Apple’s Growth Relies in iPhone Pricing Power

Despite Apple widely expected to release three new iPhones next month, the company’s growth relies on its ability to price its phones.

According to a new report from the Washington Post, Apple is able and will be able to charge any price it wants for its highest-end phones — the cheaper models push customers towards the flagship model.

“Here’s the thing, though: Apple has never done well selling the ‘good’ phones in its lineup,” reads the report. “That has hardly mattered because the more entry-level models effectively serve another duty: They push people to the more expensive versions that Apple increasingly relies on for its sales growth.”

Despite its high price tag, Apple was able to sell an astonishing number of iPhone Xs last year. According to the report, the average iPhone sale price rose to $758 USD in the nine months ended on June 30 compared to $661 at the same point last year. This rise alone is a testament to the popularity of the $1,000 USD iPhone X’s selling power, the top-selling iPhone since it was released.

On the other hand, while everyone loves the iPhone X, the iPhone 8 and 8 Plus have now become largely forgettable, and especially as Apple’s newest iPhone lineup is just around the corner, the 8 models are barely mentioned.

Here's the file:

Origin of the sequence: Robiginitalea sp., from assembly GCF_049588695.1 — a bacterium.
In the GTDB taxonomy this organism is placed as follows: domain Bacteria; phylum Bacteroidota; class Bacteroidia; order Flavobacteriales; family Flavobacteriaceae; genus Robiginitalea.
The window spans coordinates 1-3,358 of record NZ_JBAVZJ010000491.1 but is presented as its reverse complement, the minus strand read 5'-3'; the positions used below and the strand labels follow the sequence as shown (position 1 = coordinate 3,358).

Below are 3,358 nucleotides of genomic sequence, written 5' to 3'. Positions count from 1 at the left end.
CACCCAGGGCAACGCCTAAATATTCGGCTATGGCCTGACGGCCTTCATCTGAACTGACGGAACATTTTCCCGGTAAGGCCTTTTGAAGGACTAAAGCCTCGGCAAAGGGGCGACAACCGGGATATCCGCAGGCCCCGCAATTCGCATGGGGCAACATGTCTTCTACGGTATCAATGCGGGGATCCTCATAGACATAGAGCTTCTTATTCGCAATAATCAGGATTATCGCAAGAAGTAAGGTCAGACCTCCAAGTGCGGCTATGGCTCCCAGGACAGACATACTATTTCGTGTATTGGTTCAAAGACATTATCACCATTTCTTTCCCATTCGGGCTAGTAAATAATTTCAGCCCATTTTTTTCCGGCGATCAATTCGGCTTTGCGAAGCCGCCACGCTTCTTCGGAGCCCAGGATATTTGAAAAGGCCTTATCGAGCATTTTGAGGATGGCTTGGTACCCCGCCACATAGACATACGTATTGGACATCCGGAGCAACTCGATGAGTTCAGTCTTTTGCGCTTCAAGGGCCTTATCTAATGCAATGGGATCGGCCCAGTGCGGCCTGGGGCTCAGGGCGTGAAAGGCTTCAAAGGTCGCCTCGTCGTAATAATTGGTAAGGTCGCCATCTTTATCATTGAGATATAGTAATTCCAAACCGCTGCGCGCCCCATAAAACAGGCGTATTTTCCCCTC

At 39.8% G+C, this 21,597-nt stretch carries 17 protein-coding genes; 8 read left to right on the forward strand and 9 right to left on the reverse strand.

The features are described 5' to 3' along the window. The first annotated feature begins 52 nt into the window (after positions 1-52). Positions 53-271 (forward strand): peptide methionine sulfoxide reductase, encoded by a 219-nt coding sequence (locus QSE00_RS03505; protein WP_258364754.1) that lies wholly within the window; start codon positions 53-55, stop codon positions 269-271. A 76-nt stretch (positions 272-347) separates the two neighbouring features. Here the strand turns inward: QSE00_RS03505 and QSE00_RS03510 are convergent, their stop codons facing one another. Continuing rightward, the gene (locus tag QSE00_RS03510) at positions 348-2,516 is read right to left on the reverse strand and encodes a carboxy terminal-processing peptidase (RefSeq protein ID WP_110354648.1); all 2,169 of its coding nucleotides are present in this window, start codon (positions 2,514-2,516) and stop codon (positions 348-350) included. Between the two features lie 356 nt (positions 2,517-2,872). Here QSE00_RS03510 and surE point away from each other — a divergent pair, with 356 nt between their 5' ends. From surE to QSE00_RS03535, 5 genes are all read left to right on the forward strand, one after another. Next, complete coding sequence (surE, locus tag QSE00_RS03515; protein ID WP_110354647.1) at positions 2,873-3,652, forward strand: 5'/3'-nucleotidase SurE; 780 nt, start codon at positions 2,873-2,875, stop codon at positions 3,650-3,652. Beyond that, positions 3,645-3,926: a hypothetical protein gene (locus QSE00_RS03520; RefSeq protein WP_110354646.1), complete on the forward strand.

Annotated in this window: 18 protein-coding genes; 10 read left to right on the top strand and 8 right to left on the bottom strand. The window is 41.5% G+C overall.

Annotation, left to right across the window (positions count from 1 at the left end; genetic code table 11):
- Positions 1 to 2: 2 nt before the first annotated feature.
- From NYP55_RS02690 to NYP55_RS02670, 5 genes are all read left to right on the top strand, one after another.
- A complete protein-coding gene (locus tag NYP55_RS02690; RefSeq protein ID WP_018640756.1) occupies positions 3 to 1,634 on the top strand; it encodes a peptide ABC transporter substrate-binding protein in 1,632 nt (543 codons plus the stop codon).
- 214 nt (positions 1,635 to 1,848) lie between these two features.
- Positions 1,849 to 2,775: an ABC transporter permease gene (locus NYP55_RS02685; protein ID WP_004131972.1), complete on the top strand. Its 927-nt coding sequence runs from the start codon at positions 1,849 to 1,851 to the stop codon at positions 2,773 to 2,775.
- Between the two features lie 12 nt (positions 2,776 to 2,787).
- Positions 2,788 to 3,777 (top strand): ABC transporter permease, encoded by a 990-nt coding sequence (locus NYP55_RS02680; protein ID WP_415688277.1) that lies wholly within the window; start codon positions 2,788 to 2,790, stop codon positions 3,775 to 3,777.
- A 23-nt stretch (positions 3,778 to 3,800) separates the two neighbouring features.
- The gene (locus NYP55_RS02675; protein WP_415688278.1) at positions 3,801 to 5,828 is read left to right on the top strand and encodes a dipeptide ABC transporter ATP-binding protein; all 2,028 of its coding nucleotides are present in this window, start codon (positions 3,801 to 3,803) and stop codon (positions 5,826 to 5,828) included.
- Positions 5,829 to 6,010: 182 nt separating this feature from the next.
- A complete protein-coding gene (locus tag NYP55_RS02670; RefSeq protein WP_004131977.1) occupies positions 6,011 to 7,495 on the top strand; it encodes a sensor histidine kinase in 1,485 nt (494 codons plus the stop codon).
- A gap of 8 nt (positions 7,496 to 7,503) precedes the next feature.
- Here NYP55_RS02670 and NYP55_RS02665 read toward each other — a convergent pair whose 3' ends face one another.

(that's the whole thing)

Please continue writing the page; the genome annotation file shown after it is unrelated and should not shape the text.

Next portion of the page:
According to the Washington Post, this is a pattern for the Cupertino company:

This fits with a pattern of Apple’s relatively low-end iPhones not setting the world on fire. Remember the iPhone SE released in 2016? Apple said at the time that some people wanted a relatively smaller smartphone when most phones were getting supersized. It could have been the iPhone for the masses, but the $399 iPhone SE has been relegated to a niche in Apple’s product lineup. The 2013 iPhone 5c was considered a budget alternative at $100 less than the $650 flagship model of the time. It is the Voldemort of iPhones. No one speaks of it.

While these lower-priced phones surely filled some gaps in Apple’s iPhone lineup, they weren’t smashing sales numbers — in each model year of the aforementioned “budget” iPhones, the highest-selling model was the high-end one. It’s obvious that a very large amount of iPhone users waited out the iPhone 8 models introduced in September of last year until they could purchase the iPhone X.

“The best looks even better if people compared it with the merely good,” reads the report.

So as we await the highly-anticipated 2018 iPhone lineup, “all eyes will be on the company’s sales of the larger-screen ‘best’ 2018 iPhone model that will further test the limits of Apple’s pricing power.”

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